This section is from the book "The Law Of Contracts", by William Herbert Page. Also available from Amazon: Commercial Contracts: A Practical Guide to Deals, Contracts, Agreements and Promises.
The fourth section of the statute of frauds applies to certain types of "special promise," "agreement" and "contract or sale." The courts have in some cases considered to what classes of contract this language can apply. It is held not to apply to a contract of record.1 Thus, a recognizance to answer for the default of another is enforceable though unsigned.2 The statute of frauds clearly applies to express simple contracts. It does not apply to quasi-contract.3 The statute by its terms applies to a "special promise." Accordingly a liability independent of a special promise is not within the statute, such as an implied trust in realty,4 or the liability of a party, receiving a benefit under an oral contract which by its terms cannot be performed within the year, to recompense the adversary party therefore.5 Thus, even in oral contracts within the statute, the party who has performed in whole or in part may often recover on a quantum meruit.6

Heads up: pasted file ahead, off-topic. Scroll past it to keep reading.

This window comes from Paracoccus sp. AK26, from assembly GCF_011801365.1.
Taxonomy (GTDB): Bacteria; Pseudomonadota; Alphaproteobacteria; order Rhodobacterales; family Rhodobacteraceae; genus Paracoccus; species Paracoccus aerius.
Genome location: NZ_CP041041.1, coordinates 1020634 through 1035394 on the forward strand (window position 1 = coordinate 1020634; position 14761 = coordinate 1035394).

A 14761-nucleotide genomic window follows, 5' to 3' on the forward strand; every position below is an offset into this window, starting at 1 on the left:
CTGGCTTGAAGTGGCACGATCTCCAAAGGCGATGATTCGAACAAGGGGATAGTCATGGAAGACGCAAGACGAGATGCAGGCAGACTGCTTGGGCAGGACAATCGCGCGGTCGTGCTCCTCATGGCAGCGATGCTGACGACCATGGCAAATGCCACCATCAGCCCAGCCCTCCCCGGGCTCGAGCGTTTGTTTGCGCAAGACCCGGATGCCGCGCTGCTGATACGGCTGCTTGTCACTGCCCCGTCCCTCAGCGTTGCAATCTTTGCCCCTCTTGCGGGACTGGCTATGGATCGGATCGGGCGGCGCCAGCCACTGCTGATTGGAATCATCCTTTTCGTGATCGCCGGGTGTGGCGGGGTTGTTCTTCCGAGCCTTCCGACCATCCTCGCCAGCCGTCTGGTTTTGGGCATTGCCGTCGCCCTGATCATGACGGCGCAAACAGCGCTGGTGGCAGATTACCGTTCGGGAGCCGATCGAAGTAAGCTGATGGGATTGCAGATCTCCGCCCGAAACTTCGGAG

On the same principle the statute of frauds has no application to estoppel in pais.7 So interests in realty may be affected by estoppel in pais resting purely in oral evidence. The owner ton, 6 Dak. 306, 320; 43 N. W. 717.
3Hutton v. Doxsee, 116 la. 13; 89 N. W. 79.
1"No case can be found where a contract of record has been held to be within the statute of frauds." Huston v. Ry., 21 0. S. 235. Contra, Robinson v. Driver, 132 Ala. 169; 31 So. 495.
2 See Sec. 552.
3 Goodwin v. Gilbert, 9 Mass.
510; Doolittle v. Dininny, 31 X. Y. 350.
4Rayl v. Rayl, 58 Kan. 585; 50 Pac. 501.
5 City of Greenville v. Waterworks Co., 125 Ala. 625; 27 So. 764.
See Sec. 749-751.
6 See Sec. 749-751.
7 Foster v. Irrigation Co., 65 Fed. 836.
may be estopped to deny that the title 'to realty is in another where such other has been misled by the conduct of the true owner.8 So the true owner may be estopped to allege title as to third persons who have been misled by appearances; as where the holder of a mechanic's lien,9 or the creditors of the owner's husband,10 seek to enforce their claims on the theory that the realty in question belongs to such other. So the owner of realty may be estopped to deny the existence of a lease,11 or to allege the forfeiture of a lease.12 So he may be estopped to deny the existence of an easement in his realty for the benefit of another,13 as a right to make use of a ditch,14 or a right of way,15 as a right of way belonging to a railway.16 All these subjects are outside of the operation of the statute of frauds.